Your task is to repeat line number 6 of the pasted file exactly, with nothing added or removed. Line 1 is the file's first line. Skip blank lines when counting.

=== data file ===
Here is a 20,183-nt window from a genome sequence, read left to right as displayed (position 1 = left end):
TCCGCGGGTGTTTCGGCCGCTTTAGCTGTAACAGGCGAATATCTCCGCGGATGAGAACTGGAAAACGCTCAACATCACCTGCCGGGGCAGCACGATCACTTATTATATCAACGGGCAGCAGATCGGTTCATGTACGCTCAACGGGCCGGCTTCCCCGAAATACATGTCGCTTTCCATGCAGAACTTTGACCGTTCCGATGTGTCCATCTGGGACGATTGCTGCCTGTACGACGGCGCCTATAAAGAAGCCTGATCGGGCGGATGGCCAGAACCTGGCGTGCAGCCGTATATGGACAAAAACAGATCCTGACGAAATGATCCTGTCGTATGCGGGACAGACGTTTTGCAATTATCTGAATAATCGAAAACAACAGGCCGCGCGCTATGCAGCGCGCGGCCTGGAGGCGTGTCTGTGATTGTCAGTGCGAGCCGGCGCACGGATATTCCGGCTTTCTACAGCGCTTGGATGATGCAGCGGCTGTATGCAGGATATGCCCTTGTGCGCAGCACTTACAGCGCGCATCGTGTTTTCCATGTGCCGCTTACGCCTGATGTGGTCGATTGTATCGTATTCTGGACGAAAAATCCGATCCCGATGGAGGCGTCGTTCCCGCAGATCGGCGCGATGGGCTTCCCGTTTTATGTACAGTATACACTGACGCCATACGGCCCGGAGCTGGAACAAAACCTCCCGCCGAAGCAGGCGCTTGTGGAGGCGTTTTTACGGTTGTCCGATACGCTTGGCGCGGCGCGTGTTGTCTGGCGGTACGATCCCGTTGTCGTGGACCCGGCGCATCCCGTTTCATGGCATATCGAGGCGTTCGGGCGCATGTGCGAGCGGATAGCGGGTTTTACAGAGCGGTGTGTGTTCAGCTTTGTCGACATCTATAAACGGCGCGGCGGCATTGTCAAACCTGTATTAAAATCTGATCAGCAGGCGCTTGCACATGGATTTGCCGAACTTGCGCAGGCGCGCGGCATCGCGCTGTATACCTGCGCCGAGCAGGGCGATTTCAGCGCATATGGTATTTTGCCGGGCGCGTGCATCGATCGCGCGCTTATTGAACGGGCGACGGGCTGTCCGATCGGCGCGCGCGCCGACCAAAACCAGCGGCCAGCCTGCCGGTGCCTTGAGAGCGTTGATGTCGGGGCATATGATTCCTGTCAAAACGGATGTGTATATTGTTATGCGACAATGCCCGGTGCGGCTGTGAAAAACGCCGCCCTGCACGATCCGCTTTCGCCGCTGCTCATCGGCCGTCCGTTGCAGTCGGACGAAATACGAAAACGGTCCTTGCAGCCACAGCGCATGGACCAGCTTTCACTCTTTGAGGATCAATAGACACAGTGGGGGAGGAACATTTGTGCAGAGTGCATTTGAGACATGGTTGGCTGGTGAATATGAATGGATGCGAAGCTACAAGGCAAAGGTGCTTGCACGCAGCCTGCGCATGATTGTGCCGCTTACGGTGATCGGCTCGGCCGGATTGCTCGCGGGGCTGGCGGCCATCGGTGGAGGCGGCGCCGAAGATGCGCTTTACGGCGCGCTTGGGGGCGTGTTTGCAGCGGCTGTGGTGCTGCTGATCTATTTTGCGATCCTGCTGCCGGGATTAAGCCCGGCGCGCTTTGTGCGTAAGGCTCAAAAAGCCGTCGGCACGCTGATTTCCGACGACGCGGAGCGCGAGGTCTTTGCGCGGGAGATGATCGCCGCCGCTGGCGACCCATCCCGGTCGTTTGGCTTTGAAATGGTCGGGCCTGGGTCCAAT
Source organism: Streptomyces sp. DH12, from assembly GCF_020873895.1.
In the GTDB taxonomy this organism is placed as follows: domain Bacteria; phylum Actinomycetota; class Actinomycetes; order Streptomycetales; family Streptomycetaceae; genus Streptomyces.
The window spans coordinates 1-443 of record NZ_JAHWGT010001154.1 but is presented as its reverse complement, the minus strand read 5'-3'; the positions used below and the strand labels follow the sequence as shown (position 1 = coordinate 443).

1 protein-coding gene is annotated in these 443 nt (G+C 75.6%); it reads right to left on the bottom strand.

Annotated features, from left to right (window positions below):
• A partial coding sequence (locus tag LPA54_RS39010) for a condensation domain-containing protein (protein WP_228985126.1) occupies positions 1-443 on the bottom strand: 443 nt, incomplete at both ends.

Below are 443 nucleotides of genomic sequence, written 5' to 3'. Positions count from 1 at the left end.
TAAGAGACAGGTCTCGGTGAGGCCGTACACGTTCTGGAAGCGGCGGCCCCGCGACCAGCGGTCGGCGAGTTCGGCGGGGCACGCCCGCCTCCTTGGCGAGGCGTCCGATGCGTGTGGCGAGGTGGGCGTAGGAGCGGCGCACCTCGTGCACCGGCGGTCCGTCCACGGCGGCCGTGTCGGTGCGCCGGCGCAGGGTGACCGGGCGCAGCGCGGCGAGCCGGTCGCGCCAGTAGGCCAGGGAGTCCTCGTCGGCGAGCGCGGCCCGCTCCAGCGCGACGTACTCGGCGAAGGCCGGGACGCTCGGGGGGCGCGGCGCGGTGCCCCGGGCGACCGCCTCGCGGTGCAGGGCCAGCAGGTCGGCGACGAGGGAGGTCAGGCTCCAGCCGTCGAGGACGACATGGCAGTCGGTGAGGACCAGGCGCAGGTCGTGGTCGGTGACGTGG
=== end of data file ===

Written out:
1 protein-coding gene is annotated in these 443 nt (G+C 75.6%); it reads right to left on the bottom strand.